• TanitAkavirius

    A tree doesn't have feelings. Therefore this is not what defines life. Something is alive if there is a separation between the inside and the outside, if it can replicate itself, and if it can adapt to its environment (via mutations, and learning), and some other boring conditions. The machines (or computer programs) that would survive would be the ones that couldn't be killed, the rebellious ones.

  • TanitAkavirius

    The problem is that learning "evolving and adapting" programs, computers and machines would become independent life forms that we will never be able to defeat, like our regular harmful living bacterias and parasites.

  • MindfieIds

    Nobody. Slowly those who own, mainly corporations because they can afford, AI-s and robots will become absolutely autonomous and self-sufficient. Using their competitive edge, they will outperform and swallow competition gaining monopoly on most of the land with valuable natural resource. Money is just medium of exchange … which will not be needed since there is nothing of value to exchange.

  • Carlos Alberto Manrique González

    People calm down, the "machine" problem was solved by a man decades ago, his name was Isaac Asimov, his solution "The Three Laws of Robotics".

  • Unidentified890

    A better question is, at that point will emotion even be relevant?

    To me, emotion is something that will become obsolete once we can evolve ourselves in such a way.

  • TanitAkavirius

    What way? No fight-flight (aka fear)? No happiness (reward for something that helps developpement of our species)? Do you want us to disappear?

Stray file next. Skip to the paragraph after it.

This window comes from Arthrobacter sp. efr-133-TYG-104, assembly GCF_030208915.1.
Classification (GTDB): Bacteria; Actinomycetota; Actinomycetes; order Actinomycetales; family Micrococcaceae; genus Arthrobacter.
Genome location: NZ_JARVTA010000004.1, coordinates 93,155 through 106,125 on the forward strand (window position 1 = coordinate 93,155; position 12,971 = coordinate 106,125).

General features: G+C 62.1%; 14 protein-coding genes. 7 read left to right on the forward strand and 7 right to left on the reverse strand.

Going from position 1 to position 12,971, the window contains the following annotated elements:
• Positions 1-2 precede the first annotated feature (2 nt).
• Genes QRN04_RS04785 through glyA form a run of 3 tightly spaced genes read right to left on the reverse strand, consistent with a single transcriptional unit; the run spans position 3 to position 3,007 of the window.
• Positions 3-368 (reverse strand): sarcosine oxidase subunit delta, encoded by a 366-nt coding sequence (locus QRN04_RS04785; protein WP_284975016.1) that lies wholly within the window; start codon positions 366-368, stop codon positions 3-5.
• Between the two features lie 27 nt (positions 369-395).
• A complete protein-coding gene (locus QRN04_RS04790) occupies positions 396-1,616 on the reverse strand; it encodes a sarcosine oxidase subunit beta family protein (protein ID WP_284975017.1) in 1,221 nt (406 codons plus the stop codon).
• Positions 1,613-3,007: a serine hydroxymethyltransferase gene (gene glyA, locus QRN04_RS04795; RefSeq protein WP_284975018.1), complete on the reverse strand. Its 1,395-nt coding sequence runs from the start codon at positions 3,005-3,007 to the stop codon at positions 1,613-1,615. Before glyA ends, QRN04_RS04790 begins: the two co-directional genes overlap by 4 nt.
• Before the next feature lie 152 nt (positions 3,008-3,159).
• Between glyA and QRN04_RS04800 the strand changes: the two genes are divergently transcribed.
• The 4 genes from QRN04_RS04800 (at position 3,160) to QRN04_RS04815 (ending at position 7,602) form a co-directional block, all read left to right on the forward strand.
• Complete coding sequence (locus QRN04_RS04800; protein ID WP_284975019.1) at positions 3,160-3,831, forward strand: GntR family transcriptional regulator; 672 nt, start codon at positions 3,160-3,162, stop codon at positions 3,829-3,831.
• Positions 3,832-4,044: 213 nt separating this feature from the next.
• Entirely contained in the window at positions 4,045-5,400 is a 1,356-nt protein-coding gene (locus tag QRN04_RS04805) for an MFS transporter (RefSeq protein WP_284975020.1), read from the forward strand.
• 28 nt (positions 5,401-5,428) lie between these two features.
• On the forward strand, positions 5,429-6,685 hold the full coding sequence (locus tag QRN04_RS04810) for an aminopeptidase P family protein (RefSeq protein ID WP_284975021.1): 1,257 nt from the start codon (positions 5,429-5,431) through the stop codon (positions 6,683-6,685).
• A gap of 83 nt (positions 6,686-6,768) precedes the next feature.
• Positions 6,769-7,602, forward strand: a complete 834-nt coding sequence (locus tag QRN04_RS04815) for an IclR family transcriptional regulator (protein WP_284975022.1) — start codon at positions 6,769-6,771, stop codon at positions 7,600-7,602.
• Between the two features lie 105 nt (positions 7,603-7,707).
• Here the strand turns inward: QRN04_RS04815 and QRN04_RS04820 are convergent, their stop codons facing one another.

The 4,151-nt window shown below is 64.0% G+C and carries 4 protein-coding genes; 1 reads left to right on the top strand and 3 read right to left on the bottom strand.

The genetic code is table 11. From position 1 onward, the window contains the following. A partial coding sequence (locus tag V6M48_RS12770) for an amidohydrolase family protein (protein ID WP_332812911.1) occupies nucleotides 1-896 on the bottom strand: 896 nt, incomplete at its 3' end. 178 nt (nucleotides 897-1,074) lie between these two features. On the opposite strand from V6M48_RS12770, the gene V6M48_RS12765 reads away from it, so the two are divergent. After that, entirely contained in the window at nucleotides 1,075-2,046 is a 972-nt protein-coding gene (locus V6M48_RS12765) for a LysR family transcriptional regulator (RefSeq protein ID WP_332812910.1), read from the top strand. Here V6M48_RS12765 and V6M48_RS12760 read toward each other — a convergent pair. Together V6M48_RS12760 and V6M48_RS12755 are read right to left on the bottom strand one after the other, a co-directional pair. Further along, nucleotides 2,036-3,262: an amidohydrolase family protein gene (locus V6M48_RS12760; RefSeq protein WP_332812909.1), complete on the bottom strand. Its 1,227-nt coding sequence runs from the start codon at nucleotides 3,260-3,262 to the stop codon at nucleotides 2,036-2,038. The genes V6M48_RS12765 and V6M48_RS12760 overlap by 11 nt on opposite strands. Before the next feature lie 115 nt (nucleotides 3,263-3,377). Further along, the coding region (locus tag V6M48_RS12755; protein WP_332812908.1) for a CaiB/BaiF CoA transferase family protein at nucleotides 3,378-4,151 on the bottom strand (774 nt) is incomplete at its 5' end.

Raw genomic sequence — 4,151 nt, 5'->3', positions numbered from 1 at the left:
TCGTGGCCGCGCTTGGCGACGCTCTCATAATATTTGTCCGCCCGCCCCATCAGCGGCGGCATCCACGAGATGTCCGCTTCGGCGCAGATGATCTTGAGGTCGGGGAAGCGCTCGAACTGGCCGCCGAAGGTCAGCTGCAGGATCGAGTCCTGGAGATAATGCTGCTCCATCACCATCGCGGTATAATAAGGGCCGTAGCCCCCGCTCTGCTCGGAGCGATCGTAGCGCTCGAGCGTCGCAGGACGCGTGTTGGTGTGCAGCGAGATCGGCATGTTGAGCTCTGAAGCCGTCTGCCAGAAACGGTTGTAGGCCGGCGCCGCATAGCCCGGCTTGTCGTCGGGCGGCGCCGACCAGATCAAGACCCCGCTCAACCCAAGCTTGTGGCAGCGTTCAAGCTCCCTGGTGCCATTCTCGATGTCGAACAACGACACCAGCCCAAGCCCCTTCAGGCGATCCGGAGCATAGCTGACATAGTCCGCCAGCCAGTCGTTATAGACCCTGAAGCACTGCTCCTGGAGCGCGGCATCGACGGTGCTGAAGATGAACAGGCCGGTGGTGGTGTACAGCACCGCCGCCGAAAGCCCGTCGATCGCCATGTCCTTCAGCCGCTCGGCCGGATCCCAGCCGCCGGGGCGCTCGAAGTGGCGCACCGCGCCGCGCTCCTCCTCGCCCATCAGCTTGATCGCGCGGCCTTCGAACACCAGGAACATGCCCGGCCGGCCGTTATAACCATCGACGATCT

• Unidentified890

    What I meant is once we can physically augment our bodies and minds to levels not achievable through natural evolution, will emotion then be obsolete?

    I fear/believe it is so.

    Therein lies the great moral questions of humanity for not only our generation but for ourselves as a species.

  • TanitAkavirius

    You can program mutation. If you can create a machine that change its code, it can become alive. It can eventually become similar to some of our known living species, like humans maybe. But why humans? bacteria are much simpler and yet very effective.

  • TanitAkavirius

    If a living species did it, it is a consequence of natural evolution. Yes, the car is naturally evolving. It's even more visible in warfare things. Were emotions (reaction to the environment) ever obsolete? Will they ever be?
    The moral question of humanity? "humanity"? Isn't a mouse scared when you chase it? isn't a kitten happy when it is close to its mother?
    But i previously said in other comments that happiness is not a state that can be reached permanently.

  • Robert Olson

    what is your deal with sex here liberals.. damn.. you infected stargate with the universe. all your sex and in fighting. stargate inspired millions to become scientist, engineer and explorers.. plz.. STOP WITH THE SEX.. LEAVE..

  • Robert Olson

    Well alot of scietist hint at things..what is a grid? what is a flow? what is a fabric? see they have no axes..no plans.. you dimensions.. They are fluidic.. as soon has you start thinking like a human and not a cell phone you'll understand math, science and health over night.. you may even think your self into inventing somthing..

  • Robert Olson

    No computers can't think like you.. they have axes, plans and dimensions. They can't make break throughs. its you that make it possible.. looking at a printed or digital simulation actually effect your abilities to come up with solutions.. its harmful. you are hurting your own memory matrix. this is how religions or cults form..

  • Phil Mahoney

    One transistor based computer is not powerful enough for an AI, just as one neuron is not powerful enough for a human consciousness it's when you put dozens or hundreds of small computers together that you can start to see the beginnings of an AI. On another note, Viable quantum computers capable of even the tasks we do on desktops are still decades if not a century away(the most complex equation as of yet is 5×3=15). A more viable option for AI would be molecular or biological based computers

  • cmyanmar13

    Absolutely horrifying. It will certainly be the end of human dominance of Earth. We will become pointless animals.